Navigation, derived from the Latin words "navis" (meaning  "ship") and "agere" (meaning "to drive") is the process of accurately determining the position and controlling the movement of a craft or vehicle along a desired course. This is accomplished by finding the navigator's position compared to known locations or patterns.

Early instruments used for determining latitude were the quadrant, (which measured the altitude of the polestar or the noonday sun,) the astrolabe and the sextant. Longitude was originally fixed using chronometers and tables showing yearly positions of celestial bodies. The first mariners to explore the world’s oceans developed standard ways of observing and recording their location, the routes they traveled, wind and water currents, and other useful facts. These records, logs, and journals made it possible find their way home and pass along their observations. Each successful voyage became a part of an expanding collection of reliable maritime information.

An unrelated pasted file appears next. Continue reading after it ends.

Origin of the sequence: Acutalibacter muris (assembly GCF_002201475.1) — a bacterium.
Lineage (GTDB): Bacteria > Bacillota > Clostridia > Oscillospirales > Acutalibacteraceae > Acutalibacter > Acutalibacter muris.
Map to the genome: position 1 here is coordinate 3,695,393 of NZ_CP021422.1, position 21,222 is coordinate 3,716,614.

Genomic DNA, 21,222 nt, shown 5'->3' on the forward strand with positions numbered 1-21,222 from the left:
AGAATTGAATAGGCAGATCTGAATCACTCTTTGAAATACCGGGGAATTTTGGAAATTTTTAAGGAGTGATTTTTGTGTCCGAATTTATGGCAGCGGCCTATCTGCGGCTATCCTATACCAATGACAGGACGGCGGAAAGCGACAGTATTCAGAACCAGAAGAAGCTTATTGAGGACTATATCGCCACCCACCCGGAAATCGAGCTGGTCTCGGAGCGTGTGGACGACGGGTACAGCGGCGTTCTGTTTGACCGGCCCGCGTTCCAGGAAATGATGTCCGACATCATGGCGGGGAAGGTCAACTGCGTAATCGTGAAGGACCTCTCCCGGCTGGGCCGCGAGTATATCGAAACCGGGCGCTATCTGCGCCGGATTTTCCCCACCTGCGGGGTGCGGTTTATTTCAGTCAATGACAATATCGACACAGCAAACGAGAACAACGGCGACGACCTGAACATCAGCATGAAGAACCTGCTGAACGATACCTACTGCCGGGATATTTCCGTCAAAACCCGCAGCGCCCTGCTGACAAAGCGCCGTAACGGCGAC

Modern navigation systems are part of a tightly coordinated and widely integrated transportation system in which each vessel must be responsible for staying on course, avoiding collisions, minimizing fuel consumption, and keeping on schedule. Modern navigation systems make use of many traditional tools, such as compasses, charts, instruments; but over the past century radio beacons, satellite networks and global positioning systems have been relied upon with increasing frequency to determine a ship’s position.

Ship compasses are usually stabilized by gyroscopes and installed in housing which properly compensates for the vessel’s motion. Charts are another essential navigational tool- position is fixed using charts of known locations in concert with instruments that calculate a vessel’s relative bearing. Dead reckoning is a method which relies on recording the accurate velocity calculated by gyroscopes and computer analysis of the vessel’s acceleration.

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